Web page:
If a subprime mortgage was your only option when you bought your home, don’t worry. There’s a chance to refinance it and get a conventional or government-backed loan. You’ll have to put a few things in motion in order to make this happen though.
First, determine why you needed a subprime mortgage. Was it due to poor credit? Maybe your income was not fully verifiable. Whatever the case may be, you’ll have to rectify it through the years. Once you meet the requirements necessary for a conventional loan, you can then consider refinancing.
Perfecting Your Credit
Let’s say you needed a subprime loan because you had poor credit. Taking on a new mortgage loan and paying it on time can help your credit score immensely. Of course, this isn’t the only thing you’ll need to do in order to perfect your credit. We recommend the following:
After a few years of timely mortgage payments, request a copy of your credit report. You can do so here. Once you have the report, go over it with a fine-toothed comb. Look for negative reporting information, such as late payments, collections, or charge-offs. Next, make sure everything is accurate. If you notice any misinformation, ask for it to be corrected. In order to do so, you’ll need proof that it is incorrect. You’ll need to provide the proof to the reporting creditor and the credit bureau.
After you correct any issues and start making your payments on time, give your credit score 6 to 12 months to fully increase.
Stabilize Your Income
Next, you’ll want to look at your income and employment. Did you need a subprime mortgage because you are self-employed and could not fully verify your income? Maybe you used bank statements rather than tax returns. Whatever the case may be, you’ll need to fully document your income with your tax returns, paystubs, and W-2s if you want a conforming or government-backed loan.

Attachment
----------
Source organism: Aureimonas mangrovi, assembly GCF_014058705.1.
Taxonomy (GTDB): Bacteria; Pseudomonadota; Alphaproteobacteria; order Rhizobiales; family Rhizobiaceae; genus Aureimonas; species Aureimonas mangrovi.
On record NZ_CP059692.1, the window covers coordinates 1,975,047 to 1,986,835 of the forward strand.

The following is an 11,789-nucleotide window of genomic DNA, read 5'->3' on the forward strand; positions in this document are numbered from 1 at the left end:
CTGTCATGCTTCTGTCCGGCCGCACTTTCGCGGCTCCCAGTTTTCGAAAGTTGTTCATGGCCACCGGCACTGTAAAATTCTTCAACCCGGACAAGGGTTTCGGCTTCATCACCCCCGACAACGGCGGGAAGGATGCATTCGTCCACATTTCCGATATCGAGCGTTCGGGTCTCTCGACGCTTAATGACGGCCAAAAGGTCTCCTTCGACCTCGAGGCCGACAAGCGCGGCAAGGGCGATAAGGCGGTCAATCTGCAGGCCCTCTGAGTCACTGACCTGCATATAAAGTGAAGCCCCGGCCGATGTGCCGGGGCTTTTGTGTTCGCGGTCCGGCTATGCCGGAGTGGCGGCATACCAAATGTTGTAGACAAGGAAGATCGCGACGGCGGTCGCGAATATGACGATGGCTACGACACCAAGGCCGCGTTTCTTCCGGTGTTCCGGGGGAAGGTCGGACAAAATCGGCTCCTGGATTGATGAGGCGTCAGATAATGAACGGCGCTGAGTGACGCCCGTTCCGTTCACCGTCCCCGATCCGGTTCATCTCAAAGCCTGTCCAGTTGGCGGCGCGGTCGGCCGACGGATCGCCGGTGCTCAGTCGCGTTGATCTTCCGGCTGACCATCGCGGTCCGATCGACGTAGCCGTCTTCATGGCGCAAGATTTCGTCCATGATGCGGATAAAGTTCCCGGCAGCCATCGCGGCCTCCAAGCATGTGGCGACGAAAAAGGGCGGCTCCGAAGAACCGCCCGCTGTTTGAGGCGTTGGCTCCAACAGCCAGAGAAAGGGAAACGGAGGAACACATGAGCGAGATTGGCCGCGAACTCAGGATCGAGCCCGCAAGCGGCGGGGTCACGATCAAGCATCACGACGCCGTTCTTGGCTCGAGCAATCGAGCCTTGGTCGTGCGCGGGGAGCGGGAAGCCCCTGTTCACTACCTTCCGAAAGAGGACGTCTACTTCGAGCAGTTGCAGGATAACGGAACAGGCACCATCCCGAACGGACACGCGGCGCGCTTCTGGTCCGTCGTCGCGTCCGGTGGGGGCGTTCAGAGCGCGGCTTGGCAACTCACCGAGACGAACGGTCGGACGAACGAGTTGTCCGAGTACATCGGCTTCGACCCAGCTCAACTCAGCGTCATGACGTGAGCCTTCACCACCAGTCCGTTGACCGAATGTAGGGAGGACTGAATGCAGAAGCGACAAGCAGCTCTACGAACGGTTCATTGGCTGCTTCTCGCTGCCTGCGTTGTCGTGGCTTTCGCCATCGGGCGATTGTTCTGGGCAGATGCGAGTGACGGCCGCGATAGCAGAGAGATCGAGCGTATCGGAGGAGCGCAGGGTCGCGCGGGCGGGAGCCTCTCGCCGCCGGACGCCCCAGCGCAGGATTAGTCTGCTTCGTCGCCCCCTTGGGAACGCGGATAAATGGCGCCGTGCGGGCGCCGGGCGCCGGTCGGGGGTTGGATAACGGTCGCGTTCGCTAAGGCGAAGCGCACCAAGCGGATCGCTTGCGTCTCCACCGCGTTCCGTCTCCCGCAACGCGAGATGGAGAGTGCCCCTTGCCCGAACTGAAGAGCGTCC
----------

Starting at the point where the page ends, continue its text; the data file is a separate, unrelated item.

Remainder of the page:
Focus on stabilizing your employment and income for at least 2 years. If you are self-employed, decrease the number of write-offs you take on your tax returns in the few years leading up to your mortgage application. This way you can use your tax returns for qualifying purposes. You can always go back to taking those deductions after you close on your mortgage refinance.
Another reason you may have needed a subprime loan is your lack of reserves. This isn’t always a deal breaker, but if you are close to the maximum debt ratio or have a low credit score, it could kill your deal. If you save reserves, you show the lender you are financially responsible and can afford the loan even if your income decreases or stops suddenly.
Try saving between 6 and 12 months of monthly expenses before applying for a mortgage refinance. This way you show the lender financial responsibility. Mortgage reserves aren’t always a requirement for a loan, but they can certainly help your case when trying to get out of a subprime loan.
Work on Your Home’s Value
Lastly, you’ll need a decent value for your home. While you can’t control your home’s value, there are things you can do to enhance it. You can start by properly maintaining the home. Keep up the curb appeal and make sure the home is in good working order. You can also make changes/improvements to the home if you have room in your budget. This can help increase your home’s value.
Conventional loans require at least 3% equity in your home and FHA loans require 3.5% equity. Of course, the more equity you have in your home, the better your chances of approval. If you made timely mortgage payments for several years and your home appreciated, chances are you will have a decent amount of equity in the home.
Once all of the pieces of the puzzle come together, you are then ready to refinance your subprime loan. Refinancing costs money, so you want to try to do it just once. That means waiting until you have the perfect opportunity. In other words, your credit score is great, your income stable, and your home value maximized. This way a conforming or government lender will look at you as a low risk and give you the most favorable terms to help you out of your subprime loan.